SB: That resonates loudly with me. Generating disability history that’s accessible to a broad public has interlocking benefits: changing the dominant story of disability and disabled people; offering more inclusive models for historical work generally; and inviting more people to come into this work. Accessibility extends beyond how the content is crafted, which is partly why I’m drawn to your engagements with Wikipedia. Sharing the work in accessible formats reduces common barriers that seriously limit the current reach of disability history.

In a somewhat related way, I’m wondering what you think about collaboration in disability history: you’ve collaborated on many different kinds of collaboration (editing other people’s work, co-authoring, synthesizing current works by others, participating in blog-fests etc).

PR: Ah, well, like this very collaboration, I think for me the hardest part is opening up my work life --which is also my home life. Collaborating with me means writing days rained out by seizures, or school calendars, or marching band practice, and that’s stuff I don’t love imposing on other people. But, on the other hand, I likely wouldn’t be so interested in disability history if not for this particular home life, which is also my work life. I guess that’s one of the “hazards” of collaborating across the campus wall--life out here is a little messier and noisier!

An oval-framed photo from about 1903,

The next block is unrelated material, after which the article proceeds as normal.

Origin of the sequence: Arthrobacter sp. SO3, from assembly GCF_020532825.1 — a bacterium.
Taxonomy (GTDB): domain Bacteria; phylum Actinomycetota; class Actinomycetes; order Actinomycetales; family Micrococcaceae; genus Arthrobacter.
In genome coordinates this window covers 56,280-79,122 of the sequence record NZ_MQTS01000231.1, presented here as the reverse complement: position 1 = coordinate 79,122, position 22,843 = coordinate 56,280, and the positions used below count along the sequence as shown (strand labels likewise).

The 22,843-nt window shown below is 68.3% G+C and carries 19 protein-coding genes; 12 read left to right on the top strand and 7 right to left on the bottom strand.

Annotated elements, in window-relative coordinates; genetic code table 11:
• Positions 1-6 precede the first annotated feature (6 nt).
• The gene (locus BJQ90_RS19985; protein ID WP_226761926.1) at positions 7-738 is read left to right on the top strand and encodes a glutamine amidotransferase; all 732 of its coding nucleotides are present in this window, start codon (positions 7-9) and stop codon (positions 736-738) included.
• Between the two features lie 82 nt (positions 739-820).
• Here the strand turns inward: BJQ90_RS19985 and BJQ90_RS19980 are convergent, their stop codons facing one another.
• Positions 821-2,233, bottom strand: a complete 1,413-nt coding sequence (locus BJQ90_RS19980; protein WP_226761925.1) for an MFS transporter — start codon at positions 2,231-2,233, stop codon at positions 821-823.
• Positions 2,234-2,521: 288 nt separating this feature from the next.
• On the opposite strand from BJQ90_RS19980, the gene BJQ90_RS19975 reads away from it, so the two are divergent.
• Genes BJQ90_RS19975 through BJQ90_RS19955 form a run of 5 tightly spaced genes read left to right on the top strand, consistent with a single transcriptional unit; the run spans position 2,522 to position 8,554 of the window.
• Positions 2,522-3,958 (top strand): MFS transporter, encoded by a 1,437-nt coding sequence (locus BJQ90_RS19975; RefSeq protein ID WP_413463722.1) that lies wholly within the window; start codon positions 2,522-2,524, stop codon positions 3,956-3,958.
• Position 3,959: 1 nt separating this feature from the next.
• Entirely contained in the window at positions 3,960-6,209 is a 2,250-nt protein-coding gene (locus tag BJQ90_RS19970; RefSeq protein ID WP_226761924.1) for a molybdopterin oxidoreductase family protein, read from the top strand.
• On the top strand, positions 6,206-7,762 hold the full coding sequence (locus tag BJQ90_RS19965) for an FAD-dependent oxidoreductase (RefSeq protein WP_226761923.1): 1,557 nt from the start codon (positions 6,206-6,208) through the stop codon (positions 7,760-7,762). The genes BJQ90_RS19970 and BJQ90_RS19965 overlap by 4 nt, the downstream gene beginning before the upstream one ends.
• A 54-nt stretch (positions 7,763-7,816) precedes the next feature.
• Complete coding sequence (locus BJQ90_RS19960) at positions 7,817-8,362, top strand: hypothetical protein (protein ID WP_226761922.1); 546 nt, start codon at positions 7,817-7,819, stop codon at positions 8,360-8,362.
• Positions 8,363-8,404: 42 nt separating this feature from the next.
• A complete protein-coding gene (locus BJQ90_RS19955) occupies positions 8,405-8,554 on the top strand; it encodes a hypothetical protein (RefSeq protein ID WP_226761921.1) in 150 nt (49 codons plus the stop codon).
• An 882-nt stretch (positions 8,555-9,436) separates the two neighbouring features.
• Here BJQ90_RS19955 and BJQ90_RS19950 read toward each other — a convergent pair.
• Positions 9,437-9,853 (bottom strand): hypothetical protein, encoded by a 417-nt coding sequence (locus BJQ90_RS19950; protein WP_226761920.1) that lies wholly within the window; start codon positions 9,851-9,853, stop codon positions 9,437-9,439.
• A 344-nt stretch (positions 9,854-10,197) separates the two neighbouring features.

in sepia tones, of an older woman, 
Marion Brown, white hair parted in the center,
 wearing a black cap and dress; the 
photographer's cardboard frame adds 
a red border and the words "Jenner & Co."
I like working with people who have first-hand knowledge or connection to the subject--because I often don’t bring that to the project (I don’t identify as disabled, and I know other privileges can keep me from noticing what I should). I like being able to ask, “What does it seem like she’s really saying here?” and getting an unexpected answer. This happened with the Marion Brown project. I shared it with a group of participants in an MS (multiple sclerosis) program, and they had so many cool insights I couldn’t have reached solely from my own experience. They were animated to find a familiar story in a historical setting--because how often do the words and feelings of people with chronic illness feature in historical narratives, especially ones meant for a general readership? Now that the project has a blog, I get comments from knitters and cheese experts too, all contributing to my understanding of Marion Brown’s life.

Wikipedia is all collaborative. Anyone can rewrite your work, but much of the collaboration happens outside the articles themselves, in WikiProjects that create worklists to focus attention on a specific topic. I’m happy when folks come through and add tags and fix formatting and ask questions. That kind of collaboration has been helpful to me, because I know a group of like-minded volunteers is watching, reading and refining what I write, as soon as I write it--not a year later, when it maybe finally turns up in a print journal, too late to be changed. In general, I like the immediacy of collaboration online (like the format we used to generate this conversation!).

SB: I especially like our collaborations because there’s a strong level of trust (and fun, and activist experience, and shared love of dance). It supports making mistakes as part of the process. How many drafts have we workshopped, re-routing research and writing paths because our conversations revealed some key point?...